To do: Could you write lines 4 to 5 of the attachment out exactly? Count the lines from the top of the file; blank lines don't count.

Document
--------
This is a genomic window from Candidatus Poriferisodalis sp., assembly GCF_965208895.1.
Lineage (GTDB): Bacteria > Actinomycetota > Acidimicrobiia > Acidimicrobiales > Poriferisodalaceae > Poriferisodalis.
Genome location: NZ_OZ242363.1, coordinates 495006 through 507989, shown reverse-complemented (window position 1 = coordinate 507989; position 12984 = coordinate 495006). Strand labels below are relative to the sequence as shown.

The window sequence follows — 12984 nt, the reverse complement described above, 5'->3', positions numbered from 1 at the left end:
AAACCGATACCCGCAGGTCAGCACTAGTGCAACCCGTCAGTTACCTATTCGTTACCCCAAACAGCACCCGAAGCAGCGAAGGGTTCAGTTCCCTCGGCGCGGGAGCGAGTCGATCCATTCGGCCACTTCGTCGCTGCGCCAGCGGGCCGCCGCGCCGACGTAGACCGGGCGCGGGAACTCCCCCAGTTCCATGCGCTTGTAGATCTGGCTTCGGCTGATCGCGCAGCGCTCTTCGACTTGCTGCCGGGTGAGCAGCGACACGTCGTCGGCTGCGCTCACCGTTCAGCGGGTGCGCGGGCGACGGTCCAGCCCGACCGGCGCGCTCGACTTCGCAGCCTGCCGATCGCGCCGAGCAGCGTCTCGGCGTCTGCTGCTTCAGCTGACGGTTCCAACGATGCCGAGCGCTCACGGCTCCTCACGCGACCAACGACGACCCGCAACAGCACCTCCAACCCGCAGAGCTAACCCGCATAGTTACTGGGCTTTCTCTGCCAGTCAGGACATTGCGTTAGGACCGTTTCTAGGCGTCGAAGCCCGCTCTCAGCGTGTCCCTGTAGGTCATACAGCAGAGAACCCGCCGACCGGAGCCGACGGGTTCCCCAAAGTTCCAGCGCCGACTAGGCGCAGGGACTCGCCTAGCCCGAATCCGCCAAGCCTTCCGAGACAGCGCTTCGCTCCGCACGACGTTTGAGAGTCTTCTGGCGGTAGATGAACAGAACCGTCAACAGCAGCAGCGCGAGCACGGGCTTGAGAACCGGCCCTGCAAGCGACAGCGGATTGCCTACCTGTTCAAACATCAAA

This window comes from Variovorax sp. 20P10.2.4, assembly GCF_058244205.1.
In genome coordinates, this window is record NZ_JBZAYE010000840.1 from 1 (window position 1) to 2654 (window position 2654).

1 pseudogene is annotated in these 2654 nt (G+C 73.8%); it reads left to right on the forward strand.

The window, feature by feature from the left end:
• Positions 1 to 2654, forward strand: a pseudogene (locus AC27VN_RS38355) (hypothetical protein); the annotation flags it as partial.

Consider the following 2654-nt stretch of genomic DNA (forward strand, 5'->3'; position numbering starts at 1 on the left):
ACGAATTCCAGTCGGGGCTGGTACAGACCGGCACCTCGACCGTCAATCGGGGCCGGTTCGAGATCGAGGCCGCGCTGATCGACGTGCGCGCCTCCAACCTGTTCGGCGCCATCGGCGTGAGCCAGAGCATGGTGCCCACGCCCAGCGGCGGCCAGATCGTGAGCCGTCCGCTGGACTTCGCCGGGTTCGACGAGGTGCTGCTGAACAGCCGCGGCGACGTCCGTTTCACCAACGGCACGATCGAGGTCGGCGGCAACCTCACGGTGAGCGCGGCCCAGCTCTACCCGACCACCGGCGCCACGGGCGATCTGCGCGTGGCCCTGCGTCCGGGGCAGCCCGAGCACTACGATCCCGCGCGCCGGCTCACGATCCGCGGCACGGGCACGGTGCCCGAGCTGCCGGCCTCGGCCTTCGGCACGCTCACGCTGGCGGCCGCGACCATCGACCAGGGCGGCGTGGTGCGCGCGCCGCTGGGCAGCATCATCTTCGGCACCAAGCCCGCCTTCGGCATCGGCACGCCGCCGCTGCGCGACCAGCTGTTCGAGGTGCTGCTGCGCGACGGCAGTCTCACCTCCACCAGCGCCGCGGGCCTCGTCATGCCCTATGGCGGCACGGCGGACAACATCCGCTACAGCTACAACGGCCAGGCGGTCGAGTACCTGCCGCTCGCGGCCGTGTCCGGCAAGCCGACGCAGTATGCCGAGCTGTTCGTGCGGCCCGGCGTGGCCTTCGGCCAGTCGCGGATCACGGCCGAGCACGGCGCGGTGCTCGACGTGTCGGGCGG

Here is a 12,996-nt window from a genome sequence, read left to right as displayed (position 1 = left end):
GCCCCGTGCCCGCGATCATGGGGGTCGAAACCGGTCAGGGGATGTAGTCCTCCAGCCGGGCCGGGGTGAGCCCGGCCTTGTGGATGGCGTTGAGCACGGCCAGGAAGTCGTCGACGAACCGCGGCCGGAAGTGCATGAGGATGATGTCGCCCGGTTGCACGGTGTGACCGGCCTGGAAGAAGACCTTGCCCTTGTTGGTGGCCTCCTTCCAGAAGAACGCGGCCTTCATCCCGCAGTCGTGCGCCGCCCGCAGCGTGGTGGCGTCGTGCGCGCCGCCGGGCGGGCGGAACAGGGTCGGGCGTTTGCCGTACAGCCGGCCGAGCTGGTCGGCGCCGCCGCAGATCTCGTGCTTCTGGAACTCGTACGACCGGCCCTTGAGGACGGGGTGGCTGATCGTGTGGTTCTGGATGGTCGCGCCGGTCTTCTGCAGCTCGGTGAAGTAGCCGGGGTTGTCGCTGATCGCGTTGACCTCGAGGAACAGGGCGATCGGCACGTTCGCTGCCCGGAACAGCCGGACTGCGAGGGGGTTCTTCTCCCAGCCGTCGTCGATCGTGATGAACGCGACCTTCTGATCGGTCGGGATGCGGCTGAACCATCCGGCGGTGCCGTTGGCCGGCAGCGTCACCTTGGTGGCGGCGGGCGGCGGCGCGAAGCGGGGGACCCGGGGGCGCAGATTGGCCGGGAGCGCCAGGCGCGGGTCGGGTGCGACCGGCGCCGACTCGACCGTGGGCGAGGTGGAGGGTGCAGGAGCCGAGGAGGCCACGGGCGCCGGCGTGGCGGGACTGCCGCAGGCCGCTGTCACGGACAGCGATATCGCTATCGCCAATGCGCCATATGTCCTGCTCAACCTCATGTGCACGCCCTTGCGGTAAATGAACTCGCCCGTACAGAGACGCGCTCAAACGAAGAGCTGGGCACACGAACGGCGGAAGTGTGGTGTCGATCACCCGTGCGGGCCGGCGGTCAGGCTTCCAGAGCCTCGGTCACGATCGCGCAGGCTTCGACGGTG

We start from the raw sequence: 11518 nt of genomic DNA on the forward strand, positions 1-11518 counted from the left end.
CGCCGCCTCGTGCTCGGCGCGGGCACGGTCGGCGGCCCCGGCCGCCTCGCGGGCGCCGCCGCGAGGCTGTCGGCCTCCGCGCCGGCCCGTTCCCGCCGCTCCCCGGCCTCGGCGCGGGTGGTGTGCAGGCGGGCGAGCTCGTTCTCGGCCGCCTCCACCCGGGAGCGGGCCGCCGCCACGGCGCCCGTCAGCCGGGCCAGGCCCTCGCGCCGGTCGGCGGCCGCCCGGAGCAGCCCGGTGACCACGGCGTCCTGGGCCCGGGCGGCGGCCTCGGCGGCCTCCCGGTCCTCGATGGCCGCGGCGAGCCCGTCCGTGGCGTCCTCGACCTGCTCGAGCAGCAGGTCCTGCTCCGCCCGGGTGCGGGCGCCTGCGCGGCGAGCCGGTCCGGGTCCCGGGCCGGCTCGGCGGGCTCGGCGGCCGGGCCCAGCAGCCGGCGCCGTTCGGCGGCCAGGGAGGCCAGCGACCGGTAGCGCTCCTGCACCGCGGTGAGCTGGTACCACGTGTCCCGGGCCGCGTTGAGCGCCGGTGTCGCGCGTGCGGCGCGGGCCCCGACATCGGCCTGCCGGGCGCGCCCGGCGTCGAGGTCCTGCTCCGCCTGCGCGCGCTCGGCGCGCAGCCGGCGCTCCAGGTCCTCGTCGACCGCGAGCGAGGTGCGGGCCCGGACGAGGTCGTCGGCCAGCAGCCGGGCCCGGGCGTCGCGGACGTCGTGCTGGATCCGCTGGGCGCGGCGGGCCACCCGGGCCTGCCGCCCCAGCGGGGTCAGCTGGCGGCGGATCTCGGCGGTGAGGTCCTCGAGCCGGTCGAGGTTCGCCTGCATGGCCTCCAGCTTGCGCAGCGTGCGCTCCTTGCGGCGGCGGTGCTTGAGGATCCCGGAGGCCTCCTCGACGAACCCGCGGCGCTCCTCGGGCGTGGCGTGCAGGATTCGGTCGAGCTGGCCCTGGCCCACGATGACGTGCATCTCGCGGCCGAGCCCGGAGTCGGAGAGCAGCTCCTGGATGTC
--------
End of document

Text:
The window sequence follows — 12984 nt, the reverse complement described above, 5'->3', positions numbered from 1 at the left end:
AAACCGATACCCGCAGGTCAGCACTAGTGCAACCCGTCAGTTACCTATTCGTTACCCCAAACAGCACCCGAAGCAGCGAAGGGTTCAGTTCCCTCGGCGCGGGAGCGAGTCGATCCATTCGGCCACTTCGTCGCTGCGCCAGCGGGCCGCCGCGCCGACGTAGACCGGGCGCGGGAACTCCCCCAGTTCCATGCGCTTGTAGATCTGGCTTCGGCTGATCGCGCAGCGCTCTTCGACTTGCTGCCGGGTGAGCAGCGACACGTCGTCGGCTGCGCTCACCGTTCAGCGGGTGCGCGGGCGACGGTCCAGCCCGACCGGCGCGCTCGACTTCGCAGCCTGCCGATCGCGCCGAGCAGCGTCTCGGCGTCTGCTGCTTCAGCTGACGGTTCCAACGATGCCGAGCGCTCACGGCTCCTCACGCGACCAACGACGACCCGCAACAGCACCTCCAACCCGCAGAGCTAACCCGCATAGTTACTGGGCTTTCTCTGCCAGTCAGGACATTGCGTTAGGACCGTTTCTAGGCGTCGAAGCCCGCTCTCAGCGTGTCCCTGTAGGTCATACAGCAGAGAACCCGCCGACCGGAGCCGACGGGTTCCCCAAAGTTCCAGCGCCGACTAGGCGCAGGGACTCGCCTAGCCCGAATCCGCCAAGCCTTCCGAGACAGCGCTTCGCTCCGCACGACGTTTGAGAGTCTTCTGGCGGTAGATGAACAGAACCGTCAACAGCAGCAGCGCGAGCACGGGCTTGAGAACCGGCCCTGCAAGCGACAGCGGATTGCCTACCTGTTCAAACATCAAA